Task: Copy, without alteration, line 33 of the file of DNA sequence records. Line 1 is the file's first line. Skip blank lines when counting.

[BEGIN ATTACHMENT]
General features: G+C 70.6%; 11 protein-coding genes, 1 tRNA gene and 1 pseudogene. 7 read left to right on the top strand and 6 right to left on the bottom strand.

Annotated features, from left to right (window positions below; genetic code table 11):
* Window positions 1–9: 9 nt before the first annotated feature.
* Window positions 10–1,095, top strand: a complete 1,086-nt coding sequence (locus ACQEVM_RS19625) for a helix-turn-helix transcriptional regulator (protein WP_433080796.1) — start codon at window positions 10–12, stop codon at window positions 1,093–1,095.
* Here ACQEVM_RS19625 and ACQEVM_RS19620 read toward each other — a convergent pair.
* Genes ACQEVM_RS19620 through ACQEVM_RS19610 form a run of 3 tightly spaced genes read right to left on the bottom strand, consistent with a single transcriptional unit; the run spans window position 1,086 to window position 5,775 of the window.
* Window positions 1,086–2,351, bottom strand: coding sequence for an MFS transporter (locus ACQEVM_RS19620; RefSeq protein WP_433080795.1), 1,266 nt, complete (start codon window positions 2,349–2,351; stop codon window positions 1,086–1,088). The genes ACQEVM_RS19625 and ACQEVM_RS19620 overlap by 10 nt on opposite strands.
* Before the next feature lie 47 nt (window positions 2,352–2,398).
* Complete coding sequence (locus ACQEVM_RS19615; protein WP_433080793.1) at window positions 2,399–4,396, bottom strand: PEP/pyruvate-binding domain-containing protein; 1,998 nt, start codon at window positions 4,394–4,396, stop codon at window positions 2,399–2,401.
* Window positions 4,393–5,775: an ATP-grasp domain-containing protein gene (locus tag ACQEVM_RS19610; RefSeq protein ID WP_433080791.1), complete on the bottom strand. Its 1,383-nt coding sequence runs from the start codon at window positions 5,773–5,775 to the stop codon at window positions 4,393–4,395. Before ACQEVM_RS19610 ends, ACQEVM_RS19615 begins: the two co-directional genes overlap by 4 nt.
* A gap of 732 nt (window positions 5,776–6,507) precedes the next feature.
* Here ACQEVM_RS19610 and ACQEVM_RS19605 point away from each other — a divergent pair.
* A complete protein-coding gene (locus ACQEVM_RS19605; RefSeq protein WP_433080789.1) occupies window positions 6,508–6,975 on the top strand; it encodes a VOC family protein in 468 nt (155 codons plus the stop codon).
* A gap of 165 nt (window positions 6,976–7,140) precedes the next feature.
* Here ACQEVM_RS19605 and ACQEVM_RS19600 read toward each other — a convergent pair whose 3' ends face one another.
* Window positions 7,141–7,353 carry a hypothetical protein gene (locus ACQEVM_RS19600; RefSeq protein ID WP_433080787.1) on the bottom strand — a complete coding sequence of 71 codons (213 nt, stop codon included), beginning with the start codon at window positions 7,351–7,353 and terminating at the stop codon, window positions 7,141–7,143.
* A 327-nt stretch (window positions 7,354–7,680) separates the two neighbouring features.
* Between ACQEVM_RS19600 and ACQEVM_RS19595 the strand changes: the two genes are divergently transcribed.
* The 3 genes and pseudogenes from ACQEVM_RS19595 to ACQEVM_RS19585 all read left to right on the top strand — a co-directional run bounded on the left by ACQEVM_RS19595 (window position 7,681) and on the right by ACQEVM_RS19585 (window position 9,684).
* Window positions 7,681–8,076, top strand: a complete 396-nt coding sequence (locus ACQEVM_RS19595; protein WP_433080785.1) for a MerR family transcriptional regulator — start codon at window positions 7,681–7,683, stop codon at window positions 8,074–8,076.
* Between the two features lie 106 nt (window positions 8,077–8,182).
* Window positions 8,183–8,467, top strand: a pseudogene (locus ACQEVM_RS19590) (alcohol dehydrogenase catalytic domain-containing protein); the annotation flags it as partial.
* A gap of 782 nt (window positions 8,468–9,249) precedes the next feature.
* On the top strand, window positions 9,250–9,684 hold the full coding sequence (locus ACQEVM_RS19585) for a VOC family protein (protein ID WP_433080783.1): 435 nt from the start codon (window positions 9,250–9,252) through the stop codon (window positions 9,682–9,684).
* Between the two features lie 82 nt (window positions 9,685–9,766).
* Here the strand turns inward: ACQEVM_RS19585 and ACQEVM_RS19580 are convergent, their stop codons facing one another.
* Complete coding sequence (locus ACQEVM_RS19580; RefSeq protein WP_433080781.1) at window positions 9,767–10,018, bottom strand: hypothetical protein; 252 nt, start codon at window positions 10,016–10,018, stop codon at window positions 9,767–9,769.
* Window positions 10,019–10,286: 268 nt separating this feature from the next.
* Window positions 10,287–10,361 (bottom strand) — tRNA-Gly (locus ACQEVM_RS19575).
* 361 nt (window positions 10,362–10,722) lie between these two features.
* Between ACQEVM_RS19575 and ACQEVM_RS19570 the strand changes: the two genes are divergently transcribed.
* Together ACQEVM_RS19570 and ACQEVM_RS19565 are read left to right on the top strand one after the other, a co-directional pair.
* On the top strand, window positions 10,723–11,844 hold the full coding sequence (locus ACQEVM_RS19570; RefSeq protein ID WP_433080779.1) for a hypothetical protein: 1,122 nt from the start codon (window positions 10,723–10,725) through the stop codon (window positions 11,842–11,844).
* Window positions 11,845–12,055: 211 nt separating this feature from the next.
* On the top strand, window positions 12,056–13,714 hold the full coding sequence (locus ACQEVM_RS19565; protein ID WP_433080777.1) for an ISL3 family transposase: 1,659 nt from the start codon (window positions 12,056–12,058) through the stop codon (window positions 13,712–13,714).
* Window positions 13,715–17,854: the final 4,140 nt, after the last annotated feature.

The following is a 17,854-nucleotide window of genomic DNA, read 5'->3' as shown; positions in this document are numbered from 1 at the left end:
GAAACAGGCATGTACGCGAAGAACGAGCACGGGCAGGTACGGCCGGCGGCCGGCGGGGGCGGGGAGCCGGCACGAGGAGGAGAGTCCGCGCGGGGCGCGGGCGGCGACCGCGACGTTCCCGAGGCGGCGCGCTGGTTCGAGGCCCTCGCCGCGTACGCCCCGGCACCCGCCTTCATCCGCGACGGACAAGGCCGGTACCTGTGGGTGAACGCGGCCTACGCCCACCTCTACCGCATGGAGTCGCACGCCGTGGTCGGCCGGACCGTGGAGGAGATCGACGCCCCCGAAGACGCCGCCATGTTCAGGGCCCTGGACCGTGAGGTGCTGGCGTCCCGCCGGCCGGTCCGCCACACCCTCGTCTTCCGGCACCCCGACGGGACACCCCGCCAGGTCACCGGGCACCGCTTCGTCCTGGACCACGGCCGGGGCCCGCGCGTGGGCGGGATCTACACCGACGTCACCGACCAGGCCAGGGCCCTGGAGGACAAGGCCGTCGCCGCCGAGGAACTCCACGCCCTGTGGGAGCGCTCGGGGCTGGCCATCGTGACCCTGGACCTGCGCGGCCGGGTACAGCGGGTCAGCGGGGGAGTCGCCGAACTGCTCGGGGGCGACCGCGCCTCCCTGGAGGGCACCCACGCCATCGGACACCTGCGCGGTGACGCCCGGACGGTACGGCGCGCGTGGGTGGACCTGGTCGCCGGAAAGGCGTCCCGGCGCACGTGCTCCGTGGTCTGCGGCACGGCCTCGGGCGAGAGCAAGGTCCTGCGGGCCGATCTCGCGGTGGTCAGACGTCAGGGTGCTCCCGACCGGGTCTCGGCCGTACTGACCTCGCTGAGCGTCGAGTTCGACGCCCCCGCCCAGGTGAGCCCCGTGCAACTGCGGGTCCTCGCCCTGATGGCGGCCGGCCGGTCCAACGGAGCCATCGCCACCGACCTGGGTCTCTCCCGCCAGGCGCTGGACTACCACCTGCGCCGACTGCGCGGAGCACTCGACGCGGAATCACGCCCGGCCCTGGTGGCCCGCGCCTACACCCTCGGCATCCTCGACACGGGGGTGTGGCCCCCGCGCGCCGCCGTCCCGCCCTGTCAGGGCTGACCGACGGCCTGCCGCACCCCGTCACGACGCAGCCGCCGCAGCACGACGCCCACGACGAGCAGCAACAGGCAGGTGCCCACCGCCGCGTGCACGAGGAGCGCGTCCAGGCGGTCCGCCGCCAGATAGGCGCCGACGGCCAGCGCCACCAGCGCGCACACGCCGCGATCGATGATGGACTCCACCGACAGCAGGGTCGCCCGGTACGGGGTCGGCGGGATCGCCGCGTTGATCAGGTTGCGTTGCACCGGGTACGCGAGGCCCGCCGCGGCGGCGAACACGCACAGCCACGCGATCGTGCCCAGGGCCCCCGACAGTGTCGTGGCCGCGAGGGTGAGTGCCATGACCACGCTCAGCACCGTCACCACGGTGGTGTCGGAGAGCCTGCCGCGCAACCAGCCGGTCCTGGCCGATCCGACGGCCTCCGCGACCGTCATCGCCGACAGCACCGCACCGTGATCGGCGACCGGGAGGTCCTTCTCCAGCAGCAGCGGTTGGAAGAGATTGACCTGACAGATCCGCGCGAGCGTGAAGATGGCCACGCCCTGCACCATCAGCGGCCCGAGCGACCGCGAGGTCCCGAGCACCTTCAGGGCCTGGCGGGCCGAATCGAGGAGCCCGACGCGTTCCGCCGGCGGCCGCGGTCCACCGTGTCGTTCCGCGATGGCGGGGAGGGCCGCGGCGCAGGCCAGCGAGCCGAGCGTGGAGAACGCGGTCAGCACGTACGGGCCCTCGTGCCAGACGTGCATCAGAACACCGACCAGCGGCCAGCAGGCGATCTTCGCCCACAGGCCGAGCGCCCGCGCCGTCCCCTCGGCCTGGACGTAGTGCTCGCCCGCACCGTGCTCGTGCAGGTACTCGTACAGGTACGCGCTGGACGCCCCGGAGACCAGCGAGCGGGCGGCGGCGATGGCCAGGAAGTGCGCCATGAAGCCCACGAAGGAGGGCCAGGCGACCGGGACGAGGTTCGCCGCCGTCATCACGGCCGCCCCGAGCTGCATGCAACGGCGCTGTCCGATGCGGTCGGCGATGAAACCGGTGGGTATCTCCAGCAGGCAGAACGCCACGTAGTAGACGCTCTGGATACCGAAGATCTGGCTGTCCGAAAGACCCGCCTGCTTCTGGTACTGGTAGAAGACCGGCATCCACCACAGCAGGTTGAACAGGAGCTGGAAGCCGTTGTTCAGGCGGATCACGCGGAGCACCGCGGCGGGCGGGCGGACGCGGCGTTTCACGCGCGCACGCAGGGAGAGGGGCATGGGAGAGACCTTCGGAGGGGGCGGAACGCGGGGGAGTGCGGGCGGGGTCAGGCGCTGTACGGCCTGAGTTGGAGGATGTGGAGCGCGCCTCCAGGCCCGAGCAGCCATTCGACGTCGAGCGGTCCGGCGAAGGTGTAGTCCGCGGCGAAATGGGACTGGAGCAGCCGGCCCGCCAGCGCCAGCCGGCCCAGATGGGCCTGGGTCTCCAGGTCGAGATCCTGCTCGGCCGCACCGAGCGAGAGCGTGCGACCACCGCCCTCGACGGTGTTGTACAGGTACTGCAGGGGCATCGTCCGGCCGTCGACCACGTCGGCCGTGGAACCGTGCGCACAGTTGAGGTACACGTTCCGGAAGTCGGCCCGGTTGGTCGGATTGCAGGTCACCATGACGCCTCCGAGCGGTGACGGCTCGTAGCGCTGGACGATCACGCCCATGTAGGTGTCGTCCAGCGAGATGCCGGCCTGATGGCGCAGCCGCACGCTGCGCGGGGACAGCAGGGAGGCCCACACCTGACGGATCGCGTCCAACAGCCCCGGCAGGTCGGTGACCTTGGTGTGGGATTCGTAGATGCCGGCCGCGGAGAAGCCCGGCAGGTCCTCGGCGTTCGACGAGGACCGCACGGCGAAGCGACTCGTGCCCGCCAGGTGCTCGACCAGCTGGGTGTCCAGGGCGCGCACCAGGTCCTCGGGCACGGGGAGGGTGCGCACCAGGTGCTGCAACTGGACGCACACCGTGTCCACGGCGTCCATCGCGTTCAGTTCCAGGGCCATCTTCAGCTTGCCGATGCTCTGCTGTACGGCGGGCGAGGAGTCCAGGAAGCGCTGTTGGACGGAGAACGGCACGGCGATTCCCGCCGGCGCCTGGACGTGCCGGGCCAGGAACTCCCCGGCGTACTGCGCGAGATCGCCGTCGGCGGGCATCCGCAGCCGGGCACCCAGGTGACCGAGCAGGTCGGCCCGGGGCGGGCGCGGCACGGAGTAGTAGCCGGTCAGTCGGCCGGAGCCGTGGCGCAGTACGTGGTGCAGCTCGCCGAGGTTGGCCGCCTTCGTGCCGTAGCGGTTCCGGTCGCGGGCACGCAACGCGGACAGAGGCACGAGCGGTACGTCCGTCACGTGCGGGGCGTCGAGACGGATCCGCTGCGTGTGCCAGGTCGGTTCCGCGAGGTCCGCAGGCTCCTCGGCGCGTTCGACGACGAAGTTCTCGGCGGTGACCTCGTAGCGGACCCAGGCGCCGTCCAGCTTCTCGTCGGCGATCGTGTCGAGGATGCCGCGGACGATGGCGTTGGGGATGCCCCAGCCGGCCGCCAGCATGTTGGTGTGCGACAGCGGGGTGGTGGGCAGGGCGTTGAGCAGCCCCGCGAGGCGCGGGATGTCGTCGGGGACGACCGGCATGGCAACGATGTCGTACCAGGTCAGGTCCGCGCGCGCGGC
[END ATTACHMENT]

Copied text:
* On the top strand, window positions 10,723–11,844 hold the full coding sequence (locus ACQEVM_RS19570; RefSeq protein ID WP_433080779.1) for a hypothetical protein: 1,122 nt from the start codon (window positions 10,723–10,725) through the stop codon (window positions 11,842–11,844).